This is a community of those using "Building Foundations of Scientific Understanding"

Elementary Science Education

Modeling the Relative Size of the Solar System

Viewing 0 reply threads
  • Author
    • #7961

      Bernard Nebel


      From artists renditions of the solar system, kids readily gain a “picture” of the relative positions of the sun, earth, moon, other planets, etc. What is more difficult to appreciate is the distances between these objects. The following modeling exercise, known as the cosmic distance ladder, may help:

      In this model, the sun is the size of a grape (one half inch in diameter). The earth and other planets are grains of sand. Now for distances between:

      • Student representing the sun (grape): stands at the edge of the area
      • Mercury (tiny grain of sand) = 1 step from sun
      • Venus (grain of sand) = 2 steps from sun
      • Earth (grain of sand) = 2.5 steps from sun
      • Mars (grain of sand) = 4 steps from sun
      • Asteroid belt (dust particles) = 8 steps from sun
      • Jupiter (big grain of sand) = 13 steps from sun
      • Saturn (big grain of sand) = 24 steps from sun
      • Uranus (big grain of sand) = 49 steps from sun
      • Neptune (big grain of sand) = 76 steps from sun
      • Kuiper belt = 100 steps from sun

      Remind students that these are relative dimensions within the solar system. Lets leave the solar system and go on to the nearest star, about 4 light years away. On the same scale, the student representing this distance would have to take close to 7000 steps, roughly 1.3 miles.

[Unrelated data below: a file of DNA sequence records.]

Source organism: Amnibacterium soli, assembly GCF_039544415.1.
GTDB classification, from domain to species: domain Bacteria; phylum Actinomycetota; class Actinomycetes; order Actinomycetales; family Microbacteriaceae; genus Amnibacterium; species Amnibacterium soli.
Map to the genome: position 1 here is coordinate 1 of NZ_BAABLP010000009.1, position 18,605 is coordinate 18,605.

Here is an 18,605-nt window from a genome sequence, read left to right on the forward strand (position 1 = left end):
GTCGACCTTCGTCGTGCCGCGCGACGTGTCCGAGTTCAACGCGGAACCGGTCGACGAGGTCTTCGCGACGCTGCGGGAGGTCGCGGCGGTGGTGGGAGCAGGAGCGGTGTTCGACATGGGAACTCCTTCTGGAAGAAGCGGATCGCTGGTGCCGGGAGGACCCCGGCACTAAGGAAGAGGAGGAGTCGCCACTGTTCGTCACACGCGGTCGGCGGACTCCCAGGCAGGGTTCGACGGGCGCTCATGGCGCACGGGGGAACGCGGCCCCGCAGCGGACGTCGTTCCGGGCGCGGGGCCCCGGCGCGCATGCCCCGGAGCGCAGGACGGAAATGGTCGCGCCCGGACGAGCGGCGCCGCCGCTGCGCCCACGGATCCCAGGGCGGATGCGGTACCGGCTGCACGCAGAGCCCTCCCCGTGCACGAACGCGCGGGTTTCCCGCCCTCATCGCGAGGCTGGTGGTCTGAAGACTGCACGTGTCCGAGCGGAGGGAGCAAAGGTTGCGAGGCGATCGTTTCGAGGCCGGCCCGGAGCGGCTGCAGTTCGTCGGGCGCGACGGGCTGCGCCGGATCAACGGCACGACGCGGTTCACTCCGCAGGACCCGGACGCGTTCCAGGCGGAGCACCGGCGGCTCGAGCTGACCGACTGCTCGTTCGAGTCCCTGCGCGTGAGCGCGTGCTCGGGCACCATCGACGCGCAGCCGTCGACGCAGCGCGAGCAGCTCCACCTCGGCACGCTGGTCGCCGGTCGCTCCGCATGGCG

Return again, to the fact that this relative distance scale is based on the size of the sun being the size of a grape (one half inch in diameter) and the Earth bring a tiny grain of sand! Then the nearest star (represented by another grape) is over a mile away!!!! Impress on students how much of outer space is exactly that–vast stretches of empty space.

      Measurement of Cosmic Distances

      Giving these relative distances should lead students to ask: How are such distances measured? The following video provides a historical sketch of how such distances have been estimated.

      See also, type into your browser: cosmic ladder

Viewing 0 reply threads
  • You must be logged in to reply to this topic.